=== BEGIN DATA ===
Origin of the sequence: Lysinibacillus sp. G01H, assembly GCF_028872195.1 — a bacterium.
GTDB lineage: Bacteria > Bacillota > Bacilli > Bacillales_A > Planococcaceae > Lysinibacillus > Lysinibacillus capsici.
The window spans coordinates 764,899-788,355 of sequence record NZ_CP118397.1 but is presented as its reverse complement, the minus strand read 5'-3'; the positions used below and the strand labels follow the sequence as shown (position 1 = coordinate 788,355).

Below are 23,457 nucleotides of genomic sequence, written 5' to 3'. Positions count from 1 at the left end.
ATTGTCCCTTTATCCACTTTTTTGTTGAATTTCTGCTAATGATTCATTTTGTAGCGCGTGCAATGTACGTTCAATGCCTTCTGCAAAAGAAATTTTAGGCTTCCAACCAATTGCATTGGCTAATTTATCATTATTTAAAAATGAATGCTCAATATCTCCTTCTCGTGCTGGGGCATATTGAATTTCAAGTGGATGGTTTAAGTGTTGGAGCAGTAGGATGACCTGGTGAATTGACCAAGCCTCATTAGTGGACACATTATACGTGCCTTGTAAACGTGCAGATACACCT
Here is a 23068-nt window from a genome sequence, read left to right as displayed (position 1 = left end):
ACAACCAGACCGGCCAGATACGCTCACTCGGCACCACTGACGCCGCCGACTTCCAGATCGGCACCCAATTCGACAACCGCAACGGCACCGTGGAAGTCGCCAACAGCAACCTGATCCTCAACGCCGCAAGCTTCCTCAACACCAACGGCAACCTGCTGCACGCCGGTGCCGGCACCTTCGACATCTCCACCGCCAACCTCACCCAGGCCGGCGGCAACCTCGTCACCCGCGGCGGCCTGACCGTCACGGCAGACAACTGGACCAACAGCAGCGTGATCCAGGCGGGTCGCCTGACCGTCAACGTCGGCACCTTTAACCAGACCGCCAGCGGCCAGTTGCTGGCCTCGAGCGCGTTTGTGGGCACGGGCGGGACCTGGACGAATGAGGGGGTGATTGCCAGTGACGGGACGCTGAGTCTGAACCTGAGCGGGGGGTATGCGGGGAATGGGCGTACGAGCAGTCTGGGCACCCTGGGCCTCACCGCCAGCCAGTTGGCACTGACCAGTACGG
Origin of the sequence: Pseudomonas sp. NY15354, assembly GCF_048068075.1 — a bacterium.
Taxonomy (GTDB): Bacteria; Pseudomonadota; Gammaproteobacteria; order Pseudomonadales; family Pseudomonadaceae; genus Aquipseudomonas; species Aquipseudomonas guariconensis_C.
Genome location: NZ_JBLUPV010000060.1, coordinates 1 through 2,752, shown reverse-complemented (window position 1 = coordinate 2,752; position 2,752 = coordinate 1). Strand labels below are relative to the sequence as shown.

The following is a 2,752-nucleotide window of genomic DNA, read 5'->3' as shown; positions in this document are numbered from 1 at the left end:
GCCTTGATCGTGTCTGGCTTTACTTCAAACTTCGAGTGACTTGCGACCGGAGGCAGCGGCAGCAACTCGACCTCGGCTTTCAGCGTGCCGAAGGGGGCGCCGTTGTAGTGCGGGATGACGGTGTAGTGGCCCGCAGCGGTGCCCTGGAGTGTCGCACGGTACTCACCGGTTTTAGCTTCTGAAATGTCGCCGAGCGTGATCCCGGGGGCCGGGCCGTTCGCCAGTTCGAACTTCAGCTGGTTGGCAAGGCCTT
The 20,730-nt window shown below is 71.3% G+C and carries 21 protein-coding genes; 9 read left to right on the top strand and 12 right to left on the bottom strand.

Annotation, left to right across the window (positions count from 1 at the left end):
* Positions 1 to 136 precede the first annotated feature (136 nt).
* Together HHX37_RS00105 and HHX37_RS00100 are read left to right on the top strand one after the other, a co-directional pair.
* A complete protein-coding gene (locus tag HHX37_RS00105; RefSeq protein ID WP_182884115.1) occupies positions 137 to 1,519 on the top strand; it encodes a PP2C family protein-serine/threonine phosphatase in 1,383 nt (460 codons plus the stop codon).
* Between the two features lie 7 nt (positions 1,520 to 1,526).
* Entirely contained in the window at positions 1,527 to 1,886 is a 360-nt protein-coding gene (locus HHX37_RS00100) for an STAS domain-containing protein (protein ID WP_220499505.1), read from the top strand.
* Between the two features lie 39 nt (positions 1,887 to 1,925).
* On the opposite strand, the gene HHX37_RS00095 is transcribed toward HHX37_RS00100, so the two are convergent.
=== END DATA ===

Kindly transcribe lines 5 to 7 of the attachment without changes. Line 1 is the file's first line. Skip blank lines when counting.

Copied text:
ATTGTCCCTTTATCCACTTTTTTGTTGAATTTCTGCTAATGATTCATTTTGTAGCGCGTGCAATGTACGTTCAATGCCTTCTGCAAAAGAAATTTTAGGCTTCCAACCAATTGCATTGGCTAATTTATCATTATTTAAAAATGAATGCTCAATATCTCCTTCTCGTGCTGGGGCATATTGAATTTCAAGTGGATGGTTTAAGTGTTGGAGCAGTAGGATGACCTGGTGAATTGACCAAGCCTCATTAGTGGACACATTATACGTGCCTTGTAAACGTGCAGATACACCT
Here is a 23068-nt window from a genome sequence, read left to right as displayed (position 1 = left end):
ACAACCAGACCGGCCAGATACGCTCACTCGGCACCACTGACGCCGCCGACTTCCAGATCGGCACCCAATTCGACAACCGCAACGGCACCGTGGAAGTCGCCAACAGCAACCTGATCCTCAACGCCGCAAGCTTCCTCAACACCAACGGCAACCTGCTGCACGCCGGTGCCGGCACCTTCGACATCTCCACCGCCAACCTCACCCAGGCCGGCGGCAACCTCGTCACCCGCGGCGGCCTGACCGTCACGGCAGACAACTGGACCAACAGCAGCGTGATCCAGGCGGGTCGCCTGACCGTCAACGTCGGCACCTTTAACCAGACCGCCAGCGGCCAGTTGCTGGCCTCGAGCGCGTTTGTGGGCACGGGCGGGACCTGGACGAATGAGGGGGTGATTGCCAGTGACGGGACGCTGAGTCTGAACCTGAGCGGGGGGTATGCGGGGAATGGGCGTACGAGCAGTCTGGGCACCCTGGGCCTCACCGCCAGCCAGTTGGCACTGACCAGTACGG